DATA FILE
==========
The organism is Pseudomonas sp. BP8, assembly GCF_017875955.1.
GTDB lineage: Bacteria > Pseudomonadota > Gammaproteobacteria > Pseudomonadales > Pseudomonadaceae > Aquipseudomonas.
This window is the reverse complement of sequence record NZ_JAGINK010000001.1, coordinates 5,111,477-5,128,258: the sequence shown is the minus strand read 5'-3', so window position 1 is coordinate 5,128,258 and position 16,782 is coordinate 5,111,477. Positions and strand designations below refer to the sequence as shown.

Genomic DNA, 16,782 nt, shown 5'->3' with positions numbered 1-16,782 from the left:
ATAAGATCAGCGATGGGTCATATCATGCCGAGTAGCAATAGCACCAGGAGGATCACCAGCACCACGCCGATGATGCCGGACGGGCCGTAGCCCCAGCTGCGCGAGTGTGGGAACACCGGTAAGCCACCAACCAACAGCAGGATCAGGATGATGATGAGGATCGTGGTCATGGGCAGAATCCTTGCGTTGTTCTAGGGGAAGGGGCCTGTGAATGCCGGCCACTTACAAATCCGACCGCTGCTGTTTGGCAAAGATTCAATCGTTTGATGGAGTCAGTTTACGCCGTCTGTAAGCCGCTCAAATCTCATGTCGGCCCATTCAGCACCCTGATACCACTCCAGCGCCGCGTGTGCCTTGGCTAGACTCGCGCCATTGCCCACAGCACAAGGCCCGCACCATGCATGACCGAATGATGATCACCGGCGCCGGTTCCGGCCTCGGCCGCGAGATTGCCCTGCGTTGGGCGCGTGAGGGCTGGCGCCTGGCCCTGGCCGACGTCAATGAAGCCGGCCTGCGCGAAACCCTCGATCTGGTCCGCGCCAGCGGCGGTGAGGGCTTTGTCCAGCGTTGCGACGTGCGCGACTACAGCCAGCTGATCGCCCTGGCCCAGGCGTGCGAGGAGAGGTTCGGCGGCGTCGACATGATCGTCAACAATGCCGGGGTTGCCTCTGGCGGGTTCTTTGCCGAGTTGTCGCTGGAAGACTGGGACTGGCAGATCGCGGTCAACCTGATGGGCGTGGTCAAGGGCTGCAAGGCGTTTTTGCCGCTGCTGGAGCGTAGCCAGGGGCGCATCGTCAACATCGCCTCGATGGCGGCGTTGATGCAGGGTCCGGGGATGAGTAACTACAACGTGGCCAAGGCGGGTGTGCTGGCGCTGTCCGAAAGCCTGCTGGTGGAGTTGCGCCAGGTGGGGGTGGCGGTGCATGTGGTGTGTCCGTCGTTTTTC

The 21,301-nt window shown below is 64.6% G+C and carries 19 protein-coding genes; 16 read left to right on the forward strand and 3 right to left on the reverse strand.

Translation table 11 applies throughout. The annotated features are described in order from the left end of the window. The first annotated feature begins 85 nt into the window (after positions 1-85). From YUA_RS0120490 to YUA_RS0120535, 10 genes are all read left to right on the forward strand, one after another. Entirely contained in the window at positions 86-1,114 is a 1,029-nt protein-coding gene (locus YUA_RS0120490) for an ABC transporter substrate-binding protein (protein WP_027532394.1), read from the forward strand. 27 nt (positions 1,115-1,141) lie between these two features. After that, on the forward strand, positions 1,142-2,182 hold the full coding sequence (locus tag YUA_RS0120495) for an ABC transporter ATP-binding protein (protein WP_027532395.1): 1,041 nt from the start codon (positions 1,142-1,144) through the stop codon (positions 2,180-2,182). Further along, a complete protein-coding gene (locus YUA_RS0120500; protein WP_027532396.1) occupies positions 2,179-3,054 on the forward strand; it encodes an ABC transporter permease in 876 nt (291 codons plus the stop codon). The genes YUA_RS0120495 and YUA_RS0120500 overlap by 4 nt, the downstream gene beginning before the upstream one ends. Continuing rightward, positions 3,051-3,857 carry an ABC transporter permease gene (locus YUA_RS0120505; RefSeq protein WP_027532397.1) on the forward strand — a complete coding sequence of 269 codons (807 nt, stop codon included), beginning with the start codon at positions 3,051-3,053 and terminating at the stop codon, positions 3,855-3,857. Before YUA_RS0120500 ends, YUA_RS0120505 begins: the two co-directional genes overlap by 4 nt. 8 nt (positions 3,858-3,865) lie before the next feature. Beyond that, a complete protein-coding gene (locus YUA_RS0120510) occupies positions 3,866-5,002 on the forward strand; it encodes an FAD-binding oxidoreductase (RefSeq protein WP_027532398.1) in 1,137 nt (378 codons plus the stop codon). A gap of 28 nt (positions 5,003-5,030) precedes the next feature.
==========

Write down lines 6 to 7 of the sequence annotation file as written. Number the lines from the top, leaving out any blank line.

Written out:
The 21,301-nt window shown below is 64.6% G+C and carries 19 protein-coding genes; 16 read left to right on the forward strand and 3 right to left on the reverse strand.

Translation table 11 applies throughout. The annotated features are described in order from the left end of the window. The first annotated feature begins 85 nt into the window (after positions 1-85). From YUA_RS0120490 to YUA_RS0120535, 10 genes are all read left to right on the forward strand, one after another. Entirely contained in the window at positions 86-1,114 is a 1,029-nt protein-coding gene (locus YUA_RS0120490) for an ABC transporter substrate-binding protein (protein WP_027532394.1), read from the forward strand. 27 nt (positions 1,115-1,141) lie between these two features. After that, on the forward strand, positions 1,142-2,182 hold the full coding sequence (locus tag YUA_RS0120495) for an ABC transporter ATP-binding protein (protein WP_027532395.1): 1,041 nt from the start codon (positions 1,142-1,144) through the stop codon (positions 2,180-2,182). Further along, a complete protein-coding gene (locus YUA_RS0120500; protein WP_027532396.1) occupies positions 2,179-3,054 on the forward strand; it encodes an ABC transporter permease in 876 nt (291 codons plus the stop codon). The genes YUA_RS0120495 and YUA_RS0120500 overlap by 4 nt, the downstream gene beginning before the upstream one ends. Continuing rightward, positions 3,051-3,857 carry an ABC transporter permease gene (locus YUA_RS0120505; RefSeq protein WP_027532397.1) on the forward strand — a complete coding sequence of 269 codons (807 nt, stop codon included), beginning with the start codon at positions 3,051-3,053 and terminating at the stop codon, positions 3,855-3,857. Before YUA_RS0120500 ends, YUA_RS0120505 begins: the two co-directional genes overlap by 4 nt. 8 nt (positions 3,858-3,865) lie before the next feature. Beyond that, a complete protein-coding gene (locus YUA_RS0120510) occupies positions 3,866-5,002 on the forward strand; it encodes an FAD-binding oxidoreductase (RefSeq protein WP_027532398.1) in 1,137 nt (378 codons plus the stop codon). A gap of 28 nt (positions 5,003-5,030) precedes the next feature.